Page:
and the lucky one hopping
aboard the wagon
clink-clanking away.

Published Online August 2003
Sentinel Poetry Magazine, UK


Momma's in the Kitchen

baking biscuits and I'm
in the back yard
getting kindling, arthritis
not a friend each
time I bend, the pain
reminding me
eighty is no longer
young, grandson gone
to town some milk for
my tea, nice kid
best of the lot, scares me
how quickly he's

pretty soon he'll not
be visiting, I won't be
around for a chat, only
bits of wood chips
left behind, a reminder
I was here a short while.


New York City Sept 11, 2001

It's time for work, traffic heavy this AM.
Burp of cereal a signal of what's to come?

Elevator's crowded, coffee hot and
Sally is pregnant, Big Apple's
North Tower accepts another day

work pile awaits, sun-bright Tower Two
shimmers in glorious splendour.

Then the unthinkable, from the street
an imposing view, something
causes an explosion. A bomb? A plane?

Strumming feet are hasty on the stairwells
rushing down and down, not knowing
why, just moving quickly to safety

all the time captive victims face flames
upon top floors, aware of
the crackle of approaching death

cell-phones cry love to distant homes
families listen in terror, sad conversations
memories of precious voices, and
then silence, smoke, faces raised in awe.

A pair of shoes made it to ground zero
escape not complete without its passenger.

Published Online 2003 "In Remembrance"
Best site 2002 and 2003 for 9-11 memories.


Port Bickering Harbour, Nova Scotia

A creaking scow of wooden planks
and steel, our ferryboat charges
towards the mainland

the engine's echo of power
surrounds the bay

onboard, tourists in Tilley hats
watch from motor homes
and brand name
muscle cars

salty water framed in busy
photo lenses, where jellyfish roam
as orange
tendrils of tangle.

We all share in that harmony
sun's brilliant stare, a
glowing from places in the heart
Nature's casual march

a parade of moments
across our brow.

Published Online Voices in the Roses
Fall/Winter 2003 Issue 2 Volume 1-2


Sea Gypsies

are wayfarers content
to sail off the
islands of Burma

wanting no
material things happy in
their ancient
rituals of handmade
boats harvesting

crab spearing fish
mussels and oysters

each day a
celebration of life.


Second Time Around

Left him for
good this time, ma.

Harold and me,
we don't get along

Hope you and
dad don't mind.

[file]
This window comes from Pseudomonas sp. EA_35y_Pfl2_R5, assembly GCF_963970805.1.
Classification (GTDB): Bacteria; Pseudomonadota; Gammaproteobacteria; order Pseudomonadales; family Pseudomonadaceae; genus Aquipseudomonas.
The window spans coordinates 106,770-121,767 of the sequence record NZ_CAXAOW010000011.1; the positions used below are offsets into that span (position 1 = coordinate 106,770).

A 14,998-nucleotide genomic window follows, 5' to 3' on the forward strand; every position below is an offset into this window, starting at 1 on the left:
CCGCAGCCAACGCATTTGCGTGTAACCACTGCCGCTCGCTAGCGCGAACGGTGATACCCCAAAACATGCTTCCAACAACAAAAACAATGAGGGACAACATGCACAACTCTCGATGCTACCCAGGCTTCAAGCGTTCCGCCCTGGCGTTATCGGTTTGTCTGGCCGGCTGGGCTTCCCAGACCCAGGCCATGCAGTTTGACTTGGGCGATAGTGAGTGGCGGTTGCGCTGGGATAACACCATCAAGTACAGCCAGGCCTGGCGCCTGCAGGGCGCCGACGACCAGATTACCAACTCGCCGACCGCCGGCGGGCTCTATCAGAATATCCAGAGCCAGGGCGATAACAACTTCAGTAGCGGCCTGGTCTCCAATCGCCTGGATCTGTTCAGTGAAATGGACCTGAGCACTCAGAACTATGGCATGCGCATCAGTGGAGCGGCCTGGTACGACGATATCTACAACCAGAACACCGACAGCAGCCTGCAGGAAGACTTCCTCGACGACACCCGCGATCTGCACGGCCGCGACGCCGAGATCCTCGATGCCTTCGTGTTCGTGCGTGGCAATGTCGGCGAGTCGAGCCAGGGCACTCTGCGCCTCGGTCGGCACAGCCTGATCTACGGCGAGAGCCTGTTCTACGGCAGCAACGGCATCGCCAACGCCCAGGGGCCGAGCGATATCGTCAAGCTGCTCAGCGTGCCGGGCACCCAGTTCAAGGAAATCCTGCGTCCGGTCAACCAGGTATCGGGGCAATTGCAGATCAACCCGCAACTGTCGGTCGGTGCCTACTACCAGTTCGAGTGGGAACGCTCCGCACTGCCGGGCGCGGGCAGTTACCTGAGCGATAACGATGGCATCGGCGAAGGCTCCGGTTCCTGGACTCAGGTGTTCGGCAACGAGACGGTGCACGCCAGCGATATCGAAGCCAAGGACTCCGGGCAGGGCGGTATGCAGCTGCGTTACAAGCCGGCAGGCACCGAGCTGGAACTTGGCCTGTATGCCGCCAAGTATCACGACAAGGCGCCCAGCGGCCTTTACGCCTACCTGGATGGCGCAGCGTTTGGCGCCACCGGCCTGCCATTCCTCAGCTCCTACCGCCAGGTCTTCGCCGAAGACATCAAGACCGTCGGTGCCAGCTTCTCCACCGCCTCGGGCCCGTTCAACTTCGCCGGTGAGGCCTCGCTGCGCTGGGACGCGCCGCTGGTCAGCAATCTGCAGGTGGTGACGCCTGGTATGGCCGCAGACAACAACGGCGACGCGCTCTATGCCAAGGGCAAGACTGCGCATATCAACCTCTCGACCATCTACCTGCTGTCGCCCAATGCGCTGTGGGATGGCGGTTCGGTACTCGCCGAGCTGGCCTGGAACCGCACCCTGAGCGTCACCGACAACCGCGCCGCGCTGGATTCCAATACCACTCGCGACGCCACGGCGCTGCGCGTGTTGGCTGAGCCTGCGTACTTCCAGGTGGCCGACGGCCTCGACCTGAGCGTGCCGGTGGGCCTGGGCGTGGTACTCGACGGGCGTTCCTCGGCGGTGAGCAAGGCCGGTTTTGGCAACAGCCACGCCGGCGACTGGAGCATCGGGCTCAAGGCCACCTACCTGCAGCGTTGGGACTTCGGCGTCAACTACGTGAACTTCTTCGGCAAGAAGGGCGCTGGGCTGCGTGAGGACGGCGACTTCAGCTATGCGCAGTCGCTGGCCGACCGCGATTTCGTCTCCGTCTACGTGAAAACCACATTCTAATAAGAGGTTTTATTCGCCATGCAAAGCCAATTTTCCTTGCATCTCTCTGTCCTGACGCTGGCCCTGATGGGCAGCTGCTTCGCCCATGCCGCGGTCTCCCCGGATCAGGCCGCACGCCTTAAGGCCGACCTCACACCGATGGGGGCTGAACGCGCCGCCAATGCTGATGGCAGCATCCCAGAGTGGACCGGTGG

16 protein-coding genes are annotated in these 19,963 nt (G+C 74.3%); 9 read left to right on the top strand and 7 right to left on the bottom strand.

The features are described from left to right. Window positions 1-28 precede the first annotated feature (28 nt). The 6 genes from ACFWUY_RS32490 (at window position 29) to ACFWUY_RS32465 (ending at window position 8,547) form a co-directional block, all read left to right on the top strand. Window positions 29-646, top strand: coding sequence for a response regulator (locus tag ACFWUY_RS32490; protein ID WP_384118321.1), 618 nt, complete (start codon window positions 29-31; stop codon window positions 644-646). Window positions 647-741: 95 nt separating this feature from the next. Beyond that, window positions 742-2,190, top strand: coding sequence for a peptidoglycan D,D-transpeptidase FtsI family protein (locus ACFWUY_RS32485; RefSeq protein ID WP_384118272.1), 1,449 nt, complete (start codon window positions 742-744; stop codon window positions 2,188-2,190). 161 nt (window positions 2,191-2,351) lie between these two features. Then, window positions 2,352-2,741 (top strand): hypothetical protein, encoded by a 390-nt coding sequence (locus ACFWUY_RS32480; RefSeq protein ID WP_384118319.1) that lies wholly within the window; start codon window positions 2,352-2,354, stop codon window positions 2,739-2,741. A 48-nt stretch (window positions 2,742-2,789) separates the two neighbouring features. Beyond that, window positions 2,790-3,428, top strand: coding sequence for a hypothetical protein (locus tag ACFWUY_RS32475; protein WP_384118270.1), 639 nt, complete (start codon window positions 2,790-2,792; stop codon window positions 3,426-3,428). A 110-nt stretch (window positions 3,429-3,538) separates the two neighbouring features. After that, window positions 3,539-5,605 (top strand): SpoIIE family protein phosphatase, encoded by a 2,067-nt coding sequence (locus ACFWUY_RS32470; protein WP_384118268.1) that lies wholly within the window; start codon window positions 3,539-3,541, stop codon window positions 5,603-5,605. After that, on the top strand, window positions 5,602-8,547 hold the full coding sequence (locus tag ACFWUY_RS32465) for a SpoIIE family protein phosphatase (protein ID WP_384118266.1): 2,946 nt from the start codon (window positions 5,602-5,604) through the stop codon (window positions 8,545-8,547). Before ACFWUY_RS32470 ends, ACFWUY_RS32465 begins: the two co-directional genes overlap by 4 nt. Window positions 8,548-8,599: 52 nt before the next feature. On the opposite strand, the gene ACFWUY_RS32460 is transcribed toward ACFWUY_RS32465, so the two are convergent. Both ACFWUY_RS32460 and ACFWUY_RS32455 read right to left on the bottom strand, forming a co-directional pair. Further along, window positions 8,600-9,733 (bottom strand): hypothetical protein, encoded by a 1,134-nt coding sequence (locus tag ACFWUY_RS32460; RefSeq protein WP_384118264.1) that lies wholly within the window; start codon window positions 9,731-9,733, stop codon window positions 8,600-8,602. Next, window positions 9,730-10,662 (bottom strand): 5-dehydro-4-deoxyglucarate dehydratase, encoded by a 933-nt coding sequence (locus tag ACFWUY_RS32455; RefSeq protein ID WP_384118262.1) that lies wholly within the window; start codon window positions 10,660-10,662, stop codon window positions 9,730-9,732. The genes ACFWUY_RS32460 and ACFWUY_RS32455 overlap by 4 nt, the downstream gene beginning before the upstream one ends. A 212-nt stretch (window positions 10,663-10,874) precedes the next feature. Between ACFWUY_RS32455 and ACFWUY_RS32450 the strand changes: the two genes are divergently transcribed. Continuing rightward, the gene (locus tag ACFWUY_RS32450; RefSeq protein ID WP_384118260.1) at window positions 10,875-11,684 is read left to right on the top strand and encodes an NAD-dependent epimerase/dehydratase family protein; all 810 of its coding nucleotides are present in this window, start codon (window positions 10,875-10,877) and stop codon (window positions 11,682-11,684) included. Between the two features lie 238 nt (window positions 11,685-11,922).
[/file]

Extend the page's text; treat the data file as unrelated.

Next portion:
Me and the kids
is coming home.


Published Spring 1972 Vol 47 No 3
Canadian Author & Bookman
Edmonton, Alberta


Southshore, Nova Scotia

Hunched over, that
dreamy stare

a splendour
outline against Canso's shore
at harbour's open mouth

we share his vision,
visitor-searching along the Marine Trail

as seagulls pause, bleached necks
colouring tide-abandoned

framed by an Atlantic expanse.

Our car intrudes upon the winding
asphalt, travels from cove
to silent cove
our strength renewed.

Published May 1988, Vol 3, No 2
Edges, the new literary magazine
Ledges Publishing Society
Edmonton, Alberta ISSN 0833 0077


The Mennonite

Melvin rises early
listens to the quiet

his little son curled up
alongside his wife
touches her lovingly

the cat carefully stretches
readies herself
for outside adventures.

He spends most of the morning
preparing an abundance of 'chop'
then feeds the pigs
cleans the barn

and walks the horses.

Lunch is a restful pause
then back to work

tractor needs fixing
Dora wants a ride into town
three year old Bud cries
to go for a walk

a little trading with two pigs
brings in needed clothing.

As the day slips into
early evening
there is satisfaction
a comfortable feeling

this land, his loved ones
woman and son
it's all here, wipes his brow
emotion eases down his cheeks.

Sun is burning the western sky
and shadows drift across the trees
God is up there somewhere


The Postal Worker

is a jawbone of goodwill and
cheerful exclamations.
She's a hardy soul, behind the desk
so many years, looking forward
to retirement. But right now
gives out facts, figures, addresses and
names. "Good day, Larry"
and others collecting their mail
in the morning of good times.


When the Fishermen are Gone

A wooden hull
bumps gently
against the dock

Slap of water
along the

Skim of glass upon
the lake

Distant hills outline the sky

And in the cottage
mom and dad
are resting

Children no longer here

Now grown into
careers and faraway places

They remember the boat.

* * *

Richard L. Provencher 2008

Writing poetry has always been one of life's pleasures. And I credit Raymond Souster, referred to as a "Toronto Poet" for inspiring me with his own work. We met in 1965 and introduced me to some very fine people who went on to personal fame; people like George Jonas, Michael Ondaatje, and Milton Acorn for whom I bought a cup of coffee. I learned to also write stories, then co-authored novels with my wife as I fought back from a stroke in 1999. My recovery continues. And I do hope readers will enjoy these poems.

Richard enjoys writing poems; many of which have been published in Print and Online. He and his wife, Esther are also co-authors of stories and a print novel. They are "born again" Christians and very busy in their church, Abundant Life Victory International, in Bible Hill, Nova Scotia.